NASA takes the lives of its astronauts very, very seriously. Dr. Robert Zubrin, author of The Case for Mars (which advocates for a one-way trip to Mars with reliance on local resources for a return), argues that the premium NASA places on safety is crippling the agency, and that "the mission has to come first."
It's conceptually difficult to put a dollar value on the life of a person, but Zubrin's argument is this: NASA almost didn't send a shuttle to fix the Hubble Space Telescope because there was a documented one chance in 50 of vehicle failure. That's a 2% chance of killing seven people, which works out to a 14% chance of killing one person. Hubble is a $4 billion asset, from which Zubrin infers that NASA values the life of one astronaut at about $28 billion. This is a lot.
To get a little bit of perspective on both the risk and NASA's safety valuation, let's take a look at the space shuttle. The shuttle was estimated by the engineers involved in designing, constructing and maintaining it to have a probability of failure with loss of vehicle and human life at about one in 100. Before the Challenger disaster, NASA management estimated the same probability at one in 100,000, but after a total of 135 shuttle launches with two catastrophic failures, even the engineers may have been a bit optimistic.
We mention all this to emphasize how dangerous space travel really is. That, and also to illustrate how NASA management (the people who make budgetary and mission decisions) aren't always in agreement with NASA engineering about the overal risk to the astronauts, implying that NASA's high-level risk assessment may not even be based on reality. Of course, the numbers in the previous paragraph (taken from Richard Feynman's report on the Challenger disaster) are from several decades ago, but the Columbia Accident Investigation Board noted that a similar disconnect between engineers and management contributed to the loss of that shuttle, as well.
Obviously, safety is and should be important. What's being looked at here is how far NASA can reasonably pursue safety versus the amount of risk we're willing to take on to achieve new heights. So the question, really, is this: What amount of resources is it reasonable to allocate to attaining a reasonable amount of safety? Even if a figure like $28 billion per astronaut (including the cost of the training, the vehicle, etc) isn't reasonable, there are no clear rules as to how much a human life is worth — although that hasn't prevented various values from being assigned. Here's Stan V. Smith, an economist that the New York Times spoke to a couple years ago:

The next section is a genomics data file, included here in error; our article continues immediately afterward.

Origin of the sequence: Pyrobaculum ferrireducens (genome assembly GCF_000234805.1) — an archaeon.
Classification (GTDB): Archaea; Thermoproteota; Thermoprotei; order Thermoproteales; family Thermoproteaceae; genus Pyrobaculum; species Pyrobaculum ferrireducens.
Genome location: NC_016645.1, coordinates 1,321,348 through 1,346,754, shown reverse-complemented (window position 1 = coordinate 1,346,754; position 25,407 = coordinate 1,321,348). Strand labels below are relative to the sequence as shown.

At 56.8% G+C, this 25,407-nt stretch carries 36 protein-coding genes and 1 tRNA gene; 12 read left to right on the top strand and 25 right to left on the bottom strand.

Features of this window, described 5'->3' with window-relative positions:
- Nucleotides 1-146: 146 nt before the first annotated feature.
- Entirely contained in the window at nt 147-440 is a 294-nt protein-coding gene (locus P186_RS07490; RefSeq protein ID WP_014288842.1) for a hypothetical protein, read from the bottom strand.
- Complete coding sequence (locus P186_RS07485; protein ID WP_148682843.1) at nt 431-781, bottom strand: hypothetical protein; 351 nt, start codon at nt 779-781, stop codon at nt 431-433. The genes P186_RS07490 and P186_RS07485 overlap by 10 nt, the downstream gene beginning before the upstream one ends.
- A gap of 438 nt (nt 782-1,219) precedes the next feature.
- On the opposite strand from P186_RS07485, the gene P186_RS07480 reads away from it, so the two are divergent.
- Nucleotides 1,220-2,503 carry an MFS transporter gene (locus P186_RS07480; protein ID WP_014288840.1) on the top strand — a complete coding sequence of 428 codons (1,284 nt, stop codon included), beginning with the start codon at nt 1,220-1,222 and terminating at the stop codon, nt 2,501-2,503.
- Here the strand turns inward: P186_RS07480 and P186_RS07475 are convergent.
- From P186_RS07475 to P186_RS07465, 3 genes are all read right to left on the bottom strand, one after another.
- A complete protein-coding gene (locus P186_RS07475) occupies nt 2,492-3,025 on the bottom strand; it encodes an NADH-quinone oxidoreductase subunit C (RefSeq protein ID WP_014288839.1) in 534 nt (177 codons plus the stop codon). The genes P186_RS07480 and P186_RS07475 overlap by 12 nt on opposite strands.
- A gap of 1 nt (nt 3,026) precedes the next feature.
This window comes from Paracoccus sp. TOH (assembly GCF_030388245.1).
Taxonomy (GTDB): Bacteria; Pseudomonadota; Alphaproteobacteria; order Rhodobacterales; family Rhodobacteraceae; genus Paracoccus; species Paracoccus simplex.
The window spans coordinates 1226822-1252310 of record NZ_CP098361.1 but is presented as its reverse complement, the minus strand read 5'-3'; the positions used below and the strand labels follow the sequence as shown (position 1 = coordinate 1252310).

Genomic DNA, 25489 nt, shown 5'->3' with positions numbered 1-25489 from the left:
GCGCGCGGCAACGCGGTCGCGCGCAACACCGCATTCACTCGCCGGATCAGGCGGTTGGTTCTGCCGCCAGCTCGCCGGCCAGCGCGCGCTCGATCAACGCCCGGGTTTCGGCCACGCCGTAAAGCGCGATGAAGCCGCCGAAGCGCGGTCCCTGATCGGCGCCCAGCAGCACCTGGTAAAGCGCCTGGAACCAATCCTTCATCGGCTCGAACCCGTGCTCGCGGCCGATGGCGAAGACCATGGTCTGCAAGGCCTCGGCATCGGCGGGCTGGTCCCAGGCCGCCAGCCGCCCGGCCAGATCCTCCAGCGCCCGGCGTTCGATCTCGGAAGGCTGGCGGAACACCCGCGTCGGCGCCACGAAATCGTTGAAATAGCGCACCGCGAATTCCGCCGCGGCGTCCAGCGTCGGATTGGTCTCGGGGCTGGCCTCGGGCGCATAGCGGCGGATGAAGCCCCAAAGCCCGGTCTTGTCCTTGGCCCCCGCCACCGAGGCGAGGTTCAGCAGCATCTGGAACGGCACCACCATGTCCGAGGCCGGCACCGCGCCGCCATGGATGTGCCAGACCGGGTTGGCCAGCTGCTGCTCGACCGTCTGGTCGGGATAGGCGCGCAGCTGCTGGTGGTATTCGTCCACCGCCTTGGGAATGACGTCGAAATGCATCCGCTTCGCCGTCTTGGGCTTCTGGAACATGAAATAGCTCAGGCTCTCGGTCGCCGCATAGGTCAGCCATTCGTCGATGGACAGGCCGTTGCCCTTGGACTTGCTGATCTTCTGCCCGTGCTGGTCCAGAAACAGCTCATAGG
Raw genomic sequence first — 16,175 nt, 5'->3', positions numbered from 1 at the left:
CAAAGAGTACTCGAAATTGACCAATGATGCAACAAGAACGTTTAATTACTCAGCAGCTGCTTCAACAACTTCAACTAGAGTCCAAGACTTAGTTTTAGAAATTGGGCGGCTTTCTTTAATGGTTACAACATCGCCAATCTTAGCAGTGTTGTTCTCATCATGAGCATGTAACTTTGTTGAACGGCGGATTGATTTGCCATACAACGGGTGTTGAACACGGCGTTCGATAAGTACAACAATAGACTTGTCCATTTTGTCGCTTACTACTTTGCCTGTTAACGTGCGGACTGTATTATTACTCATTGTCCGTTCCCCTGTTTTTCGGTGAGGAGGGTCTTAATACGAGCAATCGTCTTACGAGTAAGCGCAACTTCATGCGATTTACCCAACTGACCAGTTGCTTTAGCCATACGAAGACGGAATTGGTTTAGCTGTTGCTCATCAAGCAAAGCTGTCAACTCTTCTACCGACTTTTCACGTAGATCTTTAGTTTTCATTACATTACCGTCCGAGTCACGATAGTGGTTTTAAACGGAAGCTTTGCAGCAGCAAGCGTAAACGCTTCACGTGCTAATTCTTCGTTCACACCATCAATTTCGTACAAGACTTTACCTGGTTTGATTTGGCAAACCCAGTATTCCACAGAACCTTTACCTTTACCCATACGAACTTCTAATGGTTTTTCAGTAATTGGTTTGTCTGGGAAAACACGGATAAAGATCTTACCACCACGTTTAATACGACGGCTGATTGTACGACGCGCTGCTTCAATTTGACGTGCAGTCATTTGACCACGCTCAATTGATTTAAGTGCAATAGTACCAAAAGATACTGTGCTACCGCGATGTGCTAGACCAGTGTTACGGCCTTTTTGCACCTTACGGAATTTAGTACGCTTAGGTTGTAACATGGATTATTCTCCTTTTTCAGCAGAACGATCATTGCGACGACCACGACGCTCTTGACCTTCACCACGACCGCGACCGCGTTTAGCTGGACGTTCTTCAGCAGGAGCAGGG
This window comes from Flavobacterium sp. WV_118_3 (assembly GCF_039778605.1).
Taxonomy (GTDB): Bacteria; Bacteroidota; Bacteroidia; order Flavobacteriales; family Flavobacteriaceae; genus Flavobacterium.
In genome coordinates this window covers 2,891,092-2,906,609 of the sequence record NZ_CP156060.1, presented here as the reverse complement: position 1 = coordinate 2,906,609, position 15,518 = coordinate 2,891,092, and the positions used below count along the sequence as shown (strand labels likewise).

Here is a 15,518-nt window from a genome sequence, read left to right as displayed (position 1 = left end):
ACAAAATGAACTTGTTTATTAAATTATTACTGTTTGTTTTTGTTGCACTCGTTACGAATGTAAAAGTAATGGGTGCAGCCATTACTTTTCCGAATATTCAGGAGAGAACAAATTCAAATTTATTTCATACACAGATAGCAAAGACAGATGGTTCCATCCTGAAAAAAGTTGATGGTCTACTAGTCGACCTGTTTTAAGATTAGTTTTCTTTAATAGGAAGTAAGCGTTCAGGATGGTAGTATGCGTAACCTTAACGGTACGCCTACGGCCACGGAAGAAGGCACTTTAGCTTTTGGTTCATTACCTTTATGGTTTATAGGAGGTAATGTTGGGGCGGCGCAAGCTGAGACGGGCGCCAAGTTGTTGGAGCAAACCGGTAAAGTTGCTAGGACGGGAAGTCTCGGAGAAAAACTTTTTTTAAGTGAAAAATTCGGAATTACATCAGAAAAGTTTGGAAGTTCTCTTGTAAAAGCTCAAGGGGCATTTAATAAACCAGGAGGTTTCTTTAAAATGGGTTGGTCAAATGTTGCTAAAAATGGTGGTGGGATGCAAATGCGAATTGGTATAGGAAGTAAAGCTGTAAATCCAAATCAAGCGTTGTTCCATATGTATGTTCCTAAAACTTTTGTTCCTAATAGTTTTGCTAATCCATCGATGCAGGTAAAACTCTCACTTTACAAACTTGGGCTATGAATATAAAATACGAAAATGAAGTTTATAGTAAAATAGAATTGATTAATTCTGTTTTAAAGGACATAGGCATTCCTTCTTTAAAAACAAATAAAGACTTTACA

The average [value of a life], Mr. Smith figures, is around $4 million. Mr. Smith says that people unknowingly set a value on their own lives by what they are willing to pay to reduce their everyday risk of death. Say a certain home safety feature costs $50. If research shows that for every 100,000 of those devices in use, one life is saved, then the implied value of that life is $5 million. The more people are willing to pay for safety features, the more they are implicitly valuing their lives. Mr. Smith has calculated value-of-life figures for numerous purchases, based on their costs and how much they reduce the risk of death.
- PURCHASED ITEMS AND IMPLIED VALUE OF ONE LIFE:
- Automotive air bags: $598,463
- Smoke detectors: $628,618
- Auto safety features: $4,198,517
- Top-grade tires: $6,031,019
Astronauts would have a gigantic list all to themselves, featuring safety systems that are very expensive but highly effective at increasing the likelihood of survival for a very small group of people.
Another way to look at the value of a life is to use the same metrics as the fund to compensate families of those killed on 9/11. On average, families were paid about $2 million, but the exact amount ranged from about $800,000 to over $6 million, depending on various factors such as pain and suffering, which was worth $250,000 plus $100,000 for each surviving spouse and child. To give just one more example, as of 2009, the military set aside just under $2 million for a family of a soldier (married with three children) who was killed in Iraq.
The point of all these numbers is try and show just how much money NASA spends on keeping its astronauts safe(er). If NASA were to just assign the worth of the life of an astronaut at, say, $10 million, how much more science and exploration would then be possible? Even setting the bar at $100 million — or as high as $1 billion — would result in a huge increase in resources.
On the other hand, having accidents in space has a huge detrimental effect on NASA as a whole. It's not fair, but that's the way it is: when NASA loses a shuttle with seven astronauts on board, it's not the same thing as the military losing a helicopter with seven soldiers on board. This would suggest that unmanned missions might be a more efficient way to explore space, but it's also true that there's nothing quite as inspiring as having humans explore something new.
Ultimately, NASA is going to have to make some tough choices here. Under constant pressure to perform and with a budget that almost never gets appreciably increased, the agency has become increasingly focused on safety. Again, there's nothing wrong with safety, and in a world without budgets and economies we'd take every precaution we could, but the fact is that space exploration is inherently dangerous, and astronauts know this. As Gus Grissom said:
"If we die, we want people to accept it. We're in a risky business, and we hope that if anything happens to us it will not delay the program. The conquest of space is worth the risk of life."
Watch Zubrin make his point in the video below.